Copper prices rose to a 27-month high as inventories declined and the dollar fell, boosting demand for commodities as alternative investments.
Copper stockpiles monitored by the London Metal Exchange have dropped 33 percent since March 1 to the lowest level in almost a year. The greenback fell as much as 0.5 percent against a basket of six major currencies today after the Federal Reserve signaled it would act to sustain the economic recovery.
“A combination of lower supplies and dollar weakness is driving prices higher,” said Donald Selkin, the chief market strategist at National Securities Corp. in New York. “The trend is definitely to the upside.”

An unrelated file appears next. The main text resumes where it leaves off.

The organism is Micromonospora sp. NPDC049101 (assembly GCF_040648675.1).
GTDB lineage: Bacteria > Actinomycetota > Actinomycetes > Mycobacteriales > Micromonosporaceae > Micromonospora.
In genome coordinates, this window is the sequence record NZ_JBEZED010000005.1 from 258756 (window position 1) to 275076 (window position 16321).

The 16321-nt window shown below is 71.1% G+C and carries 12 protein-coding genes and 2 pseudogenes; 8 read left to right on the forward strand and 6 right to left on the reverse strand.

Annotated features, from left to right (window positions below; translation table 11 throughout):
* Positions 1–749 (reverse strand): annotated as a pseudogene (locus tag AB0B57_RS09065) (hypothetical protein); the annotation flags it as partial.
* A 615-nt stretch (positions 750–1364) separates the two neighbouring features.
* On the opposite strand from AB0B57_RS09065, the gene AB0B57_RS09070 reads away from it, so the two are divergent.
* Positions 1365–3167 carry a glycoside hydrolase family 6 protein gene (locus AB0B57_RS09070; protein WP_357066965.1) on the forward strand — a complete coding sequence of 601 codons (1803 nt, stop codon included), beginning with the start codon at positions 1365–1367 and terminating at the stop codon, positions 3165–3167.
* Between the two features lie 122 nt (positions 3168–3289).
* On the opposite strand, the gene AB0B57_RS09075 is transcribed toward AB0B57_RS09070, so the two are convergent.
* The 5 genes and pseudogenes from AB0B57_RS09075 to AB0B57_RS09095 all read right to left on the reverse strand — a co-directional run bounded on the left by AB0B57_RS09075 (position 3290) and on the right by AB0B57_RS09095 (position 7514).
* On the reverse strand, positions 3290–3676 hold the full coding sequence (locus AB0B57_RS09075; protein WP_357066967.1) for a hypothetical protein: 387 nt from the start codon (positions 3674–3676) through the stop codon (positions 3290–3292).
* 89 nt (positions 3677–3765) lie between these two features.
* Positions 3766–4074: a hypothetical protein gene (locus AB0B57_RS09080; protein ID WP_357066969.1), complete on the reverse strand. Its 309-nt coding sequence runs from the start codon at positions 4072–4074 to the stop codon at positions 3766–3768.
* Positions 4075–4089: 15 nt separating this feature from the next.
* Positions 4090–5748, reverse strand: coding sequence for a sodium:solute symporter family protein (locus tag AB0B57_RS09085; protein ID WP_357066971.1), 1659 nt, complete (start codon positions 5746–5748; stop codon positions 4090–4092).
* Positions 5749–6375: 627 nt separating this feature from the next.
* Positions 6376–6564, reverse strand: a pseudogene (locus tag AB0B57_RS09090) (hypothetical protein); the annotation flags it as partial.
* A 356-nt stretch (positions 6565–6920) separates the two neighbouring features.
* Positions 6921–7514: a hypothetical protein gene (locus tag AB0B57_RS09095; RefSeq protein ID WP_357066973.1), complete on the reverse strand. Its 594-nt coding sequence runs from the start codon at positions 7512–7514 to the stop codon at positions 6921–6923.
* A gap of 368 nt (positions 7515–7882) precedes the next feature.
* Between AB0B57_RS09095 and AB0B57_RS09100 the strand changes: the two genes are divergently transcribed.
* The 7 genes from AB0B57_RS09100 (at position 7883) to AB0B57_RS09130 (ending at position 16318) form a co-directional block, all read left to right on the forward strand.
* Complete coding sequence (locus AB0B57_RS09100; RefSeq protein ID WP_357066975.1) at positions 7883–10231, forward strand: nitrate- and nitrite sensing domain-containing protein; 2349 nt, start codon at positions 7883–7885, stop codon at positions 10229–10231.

Copper futures for delivery in December gained 3.1 cents, or 0.8 percent, to close at $3.8205 a pound at 1:23 p.m. on the Comex in New York. Earlier, the price touched $3.841, the highest level for a most-active contract since July 8, 2008.
If the Fed does not “do as much quantitative easing as expected,” the metal may be “due for a correction,” Selkin said.
Rio Tinto Group, the world’s third-largest mining company, said that it has an “extremely strong view” on copper demand. Prices probably will rise because of continued constraints on mine supply, Matthew Holcz, the general manager of business development at the London-based company’s copper unit, said yesterday.
Copper for delivery in three months climbed $17, or 0.2 percent, to $8,362 a metric ton ($3.79 a pound) on the LME.
Tin, nickel, lead and zinc also rose in London. Aluminum dropped.